Way too often, I keep my iPad close at hand to answer random questions, like what “ICYMI” means and what Mr. Jack’s Crispy Chicken Platter at J. Alexander’s looks like. But when I came across an article titled “Growing Inspiration” in the May 2014 issue of Ohio Magazine, I reached for it on a mission to learn more about Wildwood Preserve Metropark’s Manor House in Toledo.
The subject of the article was landscape architect Ellen Biddle Shipman, whose work is still visible in two places in Ohio: the English Garden at Stan Hywet Hall & Gardens in Akron; and a property formerly known as Stranleigh, now part of Toledo’s Wildwood Preserve Metropark.
So, after focusing on “In Fine Feather” and glassblowing at the Toledo Museum of Art, I drove 12 minutes further to see Wildwood’s Manor House and landscaped gardens for myself. As soon as I got there, I was sold.
In 1910, brothers Robert and Frank Stranahan moved their struggling Champion Spark Plug Company from Boston to Toledo. Within five years, Champion had become the world’s largest spark plug manufacturer, helping to make Toledo a leader in the automotive industry for over 70 years.
The company’s prosperity allowed Robert Stranahan and his second wife, Page, to create an American Country Place estate they named Stranleigh. Between 1936 and 1938, they spent about $350,000 to build a 30,000-square-foot Georgian Colonial home surrounded by 750 acres of forest, orchards and farmland.
Robert passed away in 1962, followed by Page in 1968. In 1974, a real estate developer wanted to buy the property so he could build about 1,000 new homes and condominiums on the former estate. However, the citizens of Toledo preserved the property, passing a levy that would allow most of the original estate to be purchased and administered by the city’s park district. The family’s horse stable became a visitor center and the manor house and grounds were opened to the public. Between 2008 and 2012, Shipman’s garden was restored to its original 1936 condition.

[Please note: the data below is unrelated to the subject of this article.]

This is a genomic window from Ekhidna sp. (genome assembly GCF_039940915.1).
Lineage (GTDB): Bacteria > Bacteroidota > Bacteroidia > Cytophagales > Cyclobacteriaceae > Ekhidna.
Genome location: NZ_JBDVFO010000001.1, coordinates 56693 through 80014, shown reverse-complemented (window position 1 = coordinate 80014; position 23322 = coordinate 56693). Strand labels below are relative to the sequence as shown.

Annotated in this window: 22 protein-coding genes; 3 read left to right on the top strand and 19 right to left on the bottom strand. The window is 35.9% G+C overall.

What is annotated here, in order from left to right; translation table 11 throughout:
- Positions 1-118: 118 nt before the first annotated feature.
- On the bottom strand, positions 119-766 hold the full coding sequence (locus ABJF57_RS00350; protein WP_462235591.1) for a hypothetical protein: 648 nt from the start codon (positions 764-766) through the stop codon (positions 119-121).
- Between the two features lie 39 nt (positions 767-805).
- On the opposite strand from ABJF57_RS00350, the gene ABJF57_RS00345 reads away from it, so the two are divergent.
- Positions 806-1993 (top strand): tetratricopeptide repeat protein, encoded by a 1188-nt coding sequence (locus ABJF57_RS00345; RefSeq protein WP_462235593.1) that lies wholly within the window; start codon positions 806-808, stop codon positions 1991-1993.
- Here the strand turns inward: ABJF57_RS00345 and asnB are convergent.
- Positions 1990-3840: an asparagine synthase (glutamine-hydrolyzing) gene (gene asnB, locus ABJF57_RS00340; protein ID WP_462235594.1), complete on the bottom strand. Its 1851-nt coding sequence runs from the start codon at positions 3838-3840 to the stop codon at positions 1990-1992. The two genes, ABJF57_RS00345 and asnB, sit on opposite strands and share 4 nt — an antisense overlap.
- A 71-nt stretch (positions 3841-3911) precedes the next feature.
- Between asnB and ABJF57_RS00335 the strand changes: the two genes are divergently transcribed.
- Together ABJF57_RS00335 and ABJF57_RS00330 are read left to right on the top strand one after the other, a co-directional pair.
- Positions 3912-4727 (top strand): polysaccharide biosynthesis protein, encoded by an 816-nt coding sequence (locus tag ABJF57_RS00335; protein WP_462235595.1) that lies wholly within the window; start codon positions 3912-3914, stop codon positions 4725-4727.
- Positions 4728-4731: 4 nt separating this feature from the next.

The Stranahans’ estate included a swimming pool, a nine-hole putting green, horse riding trails and a clay tennis court. But the most beautiful feature of the estate is the garden that Shipman designed.
Shipman employed one of her favorite garden plans at Stranleigh. The centerpiece of the garden is a tiered hexagonal pool featuring four water-shooting frog sculptures. Radiating paths from a central path lead to terraces and two wrought-iron gazebos topped with decorative pineapples that reflect Page’s Southern roots. Plantings of boxwood, lilies, azalea, rhododendron, dogwoods, columbine, day lilies, daisies, viburnum, wisteria, roses, lilacs and other perennials make for some stunning sights.
Shipman’s garden perfectly complements the Manor House. Let me take you on a tour of this lovely, comfortable and inviting home I’d love to call my own.
The elegant entrance hall sets the tone of what awaits in the other rooms of the house.
The solarium overlooks the scenic Ottawa River that runs through the property. The Stranahans had the waterway diverted a half-mile from its original course so it flowed through the back yard. In an early form of air conditioning, fans installed in an underground tunnel that ran from the banks of the creek into the basement brought cool breezes into the home.